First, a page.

Challenges and opportunities for the comprehensive universities: Planning for the future and unleashing excellence.

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University of Ghana


Universities remain critical for the future of our societies and remain as prominent representatives of societal aspirations. In universities we seek knowledge, educate citizens, ask big questions facing society and push the limits of human understanding and knowledge. Indeed, we provide the tools for critical thinking and analyses, provide global perspectives, and continuous learning and lifelong learning ambitions. Employers, however, are grappling with both the shortage of skilled workers and skill gaps in the workers they employ. Specifically, the skill gaps have been reported to be very evident in technical, job specific skills and the so-called soft skills. Universities, thus, face several challenges including; the expectations of students to be provided with experiences that justify their presence on our campuses; increased societal expectations that see universities as glorified trade schools, and the demands that most of our research misses what matters most to society. We will discuss the challenges and opportunities that universities face in their quest to be relevant, and responsive to meet the priorities being advanced by society by building unique student experiences, enhancing our academic programming, connecting to the communities we serve and enhancing our research culture.


One of the Canada’s top agricultural researchers and a proven cultivator of undergraduate and graduate student research, Prof. Erasmus Okine is currently Vice-President (Research) joining the University of Lethbridge from the University of Alberta, both in Canada. At the University of Alberta, he served in a dual capacity as the Associate Vice-President (Research) and Associate Vice-President (Academic). In his role as Vice-President (Research), Prof. Okine leads a team that constantly strives to provide co-ordination and direction, through broader themes of interdisciplinary approaches, effective collaborations, within and across faculties, new partnerships, new opportunities with industry partners, communities, provincially, nationally and internationally, to further enhance the University of Lethbridge research successes and fulfill the vision of being Alberta’s Destination University. A native of Ghana, Prof. Okine completed his Bachelor of Science (1978) and Master of Science (1981) in Animal Science at the University of Ghana in Legon, followed by his PhD (1990) in Animal Nutrition and Digestive Physiology at the University of Alberta. He served as Chair of the Department of Agricultural, Food and Nutritional Science (AFNS) at the University of Alberta from 2005 to 2014. Prof. Okine’s research interests focus on topics relevant to world agriculture, including providing insights into mechanisms controlling animal productivity; elucidating the roles of the key enzymes involved in marbling and synthesis of sub-cutaneous adipose tissue in beef cattle; and methane emission and mitigation in the ruminant animal, especially in beef cattle. Prof. Okine has mentored over 32 PhD and MSc students in his laboratory, has more than 120 peer-reviewed papers and over 200 published abstracts. Prof. Okine has received a number of awards over the course of his career, including the Alberta Premier’s Silver Award for Excellence in Agricultural Research (2000), being named a Fellow of the Canadian Society of Animal Science in 2009 and Fellow of the International College of Nutrition (2006).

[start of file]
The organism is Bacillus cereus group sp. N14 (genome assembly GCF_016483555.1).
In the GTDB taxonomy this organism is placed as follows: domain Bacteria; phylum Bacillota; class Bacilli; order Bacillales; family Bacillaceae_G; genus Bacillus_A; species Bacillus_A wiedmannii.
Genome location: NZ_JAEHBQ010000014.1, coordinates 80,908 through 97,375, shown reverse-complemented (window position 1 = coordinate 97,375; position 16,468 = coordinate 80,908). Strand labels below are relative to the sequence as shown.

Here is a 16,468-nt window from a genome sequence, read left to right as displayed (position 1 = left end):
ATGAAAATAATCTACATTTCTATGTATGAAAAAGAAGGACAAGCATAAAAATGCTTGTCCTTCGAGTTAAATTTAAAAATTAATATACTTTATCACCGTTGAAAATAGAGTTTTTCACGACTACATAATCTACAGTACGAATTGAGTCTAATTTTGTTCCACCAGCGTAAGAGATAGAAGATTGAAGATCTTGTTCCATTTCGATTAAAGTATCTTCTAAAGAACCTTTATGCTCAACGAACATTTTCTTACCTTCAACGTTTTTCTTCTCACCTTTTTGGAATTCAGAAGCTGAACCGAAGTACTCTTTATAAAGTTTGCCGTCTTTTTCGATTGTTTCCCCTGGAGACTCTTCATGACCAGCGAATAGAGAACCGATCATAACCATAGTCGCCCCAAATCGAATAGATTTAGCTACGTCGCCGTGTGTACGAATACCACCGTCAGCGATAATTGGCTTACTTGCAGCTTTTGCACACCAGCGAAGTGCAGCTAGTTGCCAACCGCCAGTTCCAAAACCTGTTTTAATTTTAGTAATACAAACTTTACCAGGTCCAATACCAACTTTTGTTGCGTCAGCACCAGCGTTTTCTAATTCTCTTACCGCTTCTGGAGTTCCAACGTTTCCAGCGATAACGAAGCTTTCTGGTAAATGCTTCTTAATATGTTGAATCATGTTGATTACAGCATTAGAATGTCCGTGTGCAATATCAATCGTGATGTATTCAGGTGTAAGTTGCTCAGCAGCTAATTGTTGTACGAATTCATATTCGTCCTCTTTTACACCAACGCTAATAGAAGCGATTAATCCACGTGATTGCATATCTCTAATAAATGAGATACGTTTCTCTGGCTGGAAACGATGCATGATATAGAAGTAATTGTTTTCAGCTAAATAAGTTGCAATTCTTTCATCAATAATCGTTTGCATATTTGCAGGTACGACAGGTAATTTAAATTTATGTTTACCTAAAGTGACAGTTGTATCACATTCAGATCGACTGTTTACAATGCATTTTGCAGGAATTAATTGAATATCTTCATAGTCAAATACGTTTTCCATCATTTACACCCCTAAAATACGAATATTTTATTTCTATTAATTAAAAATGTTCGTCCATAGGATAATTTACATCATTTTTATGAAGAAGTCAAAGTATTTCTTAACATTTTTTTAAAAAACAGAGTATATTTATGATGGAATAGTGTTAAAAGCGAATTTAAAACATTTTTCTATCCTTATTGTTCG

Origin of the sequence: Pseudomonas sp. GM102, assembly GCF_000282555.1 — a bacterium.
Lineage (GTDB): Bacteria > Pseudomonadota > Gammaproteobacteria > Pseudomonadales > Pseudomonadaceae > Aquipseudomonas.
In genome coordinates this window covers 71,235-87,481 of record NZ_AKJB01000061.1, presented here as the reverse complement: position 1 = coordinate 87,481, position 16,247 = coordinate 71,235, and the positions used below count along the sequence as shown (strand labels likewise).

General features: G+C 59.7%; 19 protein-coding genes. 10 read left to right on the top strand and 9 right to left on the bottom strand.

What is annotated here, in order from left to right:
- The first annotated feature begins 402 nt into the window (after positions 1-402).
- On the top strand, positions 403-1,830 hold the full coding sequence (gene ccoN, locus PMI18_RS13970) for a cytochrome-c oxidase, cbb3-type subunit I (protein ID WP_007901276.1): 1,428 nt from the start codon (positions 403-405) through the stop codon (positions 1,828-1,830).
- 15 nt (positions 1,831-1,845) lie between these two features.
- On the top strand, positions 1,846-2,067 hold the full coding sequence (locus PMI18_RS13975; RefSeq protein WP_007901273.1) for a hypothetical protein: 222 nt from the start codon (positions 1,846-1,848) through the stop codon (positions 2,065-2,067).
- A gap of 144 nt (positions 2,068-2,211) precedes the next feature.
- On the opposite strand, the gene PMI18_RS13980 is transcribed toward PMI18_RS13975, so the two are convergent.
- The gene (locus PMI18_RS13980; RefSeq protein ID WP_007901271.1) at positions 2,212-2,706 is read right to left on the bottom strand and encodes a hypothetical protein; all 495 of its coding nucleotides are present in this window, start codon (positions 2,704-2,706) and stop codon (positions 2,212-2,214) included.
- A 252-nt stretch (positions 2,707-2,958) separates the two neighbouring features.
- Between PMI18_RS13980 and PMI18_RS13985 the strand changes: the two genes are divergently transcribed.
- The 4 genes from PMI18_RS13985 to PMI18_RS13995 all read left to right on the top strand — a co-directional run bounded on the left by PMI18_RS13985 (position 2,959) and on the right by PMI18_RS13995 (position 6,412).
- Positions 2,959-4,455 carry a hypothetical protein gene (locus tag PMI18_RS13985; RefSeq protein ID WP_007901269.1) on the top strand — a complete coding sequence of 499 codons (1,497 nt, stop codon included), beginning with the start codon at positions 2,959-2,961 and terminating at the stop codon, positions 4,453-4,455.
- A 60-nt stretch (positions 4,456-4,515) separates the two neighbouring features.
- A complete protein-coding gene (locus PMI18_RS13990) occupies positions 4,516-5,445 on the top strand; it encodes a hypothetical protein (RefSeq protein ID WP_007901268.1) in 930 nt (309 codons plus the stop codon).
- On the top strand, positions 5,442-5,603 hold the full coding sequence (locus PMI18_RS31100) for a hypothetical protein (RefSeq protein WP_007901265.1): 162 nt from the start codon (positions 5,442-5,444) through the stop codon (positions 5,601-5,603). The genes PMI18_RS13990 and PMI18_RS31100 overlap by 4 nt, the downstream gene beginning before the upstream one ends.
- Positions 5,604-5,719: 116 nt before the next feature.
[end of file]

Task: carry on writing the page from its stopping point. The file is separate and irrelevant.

Universities, Planning, Employers, challenges